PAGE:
Today’s highlight of the day was going downtown for churros. We do have churros in the States but they don’t resemble the ones here at all. The churros here, especially those from one of the well-known churrerias, are made to order, and are just the right balance of crispiness on the outside and tenderness on the inside. They are served with extra thick warm chocolate for dipping. After getting our fill of churros, we walked through Plaza Mayor, a beautiful old plaza in the center of town, and then sat down for a jarra of beer and some people watching. Afterwards I attempted to buy some new alpargatas, or espadrilles, at a famous shoe store next to the plaza, but it was swarmed with a tourist group. It’s amazing how much English you hear at this time of year in central Madrid. In contrast, you hear no English in the neighborhood where our exchange family lives. 

Since arriving we’ve satisfied many of our Spanish antejos (cravings). Besides churros, we’ve had Aquarius (a fizzy lemon drink) and Kinderbuenos (chocolate bars). Still on the list are Chupachus (Spanish suckers) and Cola Cao (hot cocoa). We also look forward to going to our neighbhorhood bakery and ordering some pepitos (cream-filled pastries). It’s amazing how many things you find to enjoy when visiting a new place.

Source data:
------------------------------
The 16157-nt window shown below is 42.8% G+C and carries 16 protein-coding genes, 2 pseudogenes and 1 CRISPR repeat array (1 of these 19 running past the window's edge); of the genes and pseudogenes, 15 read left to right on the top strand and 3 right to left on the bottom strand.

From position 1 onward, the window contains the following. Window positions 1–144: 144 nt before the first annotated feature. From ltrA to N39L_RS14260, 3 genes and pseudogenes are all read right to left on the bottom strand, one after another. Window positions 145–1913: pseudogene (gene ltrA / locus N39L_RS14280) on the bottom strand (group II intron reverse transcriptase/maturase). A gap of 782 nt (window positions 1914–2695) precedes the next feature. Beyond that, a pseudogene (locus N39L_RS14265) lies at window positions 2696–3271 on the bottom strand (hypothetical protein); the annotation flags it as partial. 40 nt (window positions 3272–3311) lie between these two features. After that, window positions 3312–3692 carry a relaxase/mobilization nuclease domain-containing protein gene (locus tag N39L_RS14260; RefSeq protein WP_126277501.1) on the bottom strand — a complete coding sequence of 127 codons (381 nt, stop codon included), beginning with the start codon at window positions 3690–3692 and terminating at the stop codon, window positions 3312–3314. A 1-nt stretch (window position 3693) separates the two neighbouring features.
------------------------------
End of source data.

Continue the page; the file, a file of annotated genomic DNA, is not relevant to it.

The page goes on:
During our year abroad we also had many antejos for American treats we couldn’t find here. The top of the list was probably chocolate chip cookies. After that was American cereals (stores here only carry three or four varieties), good Chinese food and good Mexican food. Early on we found The American Store, located in a swanky part of town, which sells high-priced American products. We made several trips during the year and delighted our friends with homemade chocolate chip cookies to celebrate the kids’ birthdays and pumpkin pie for Thanksgiving.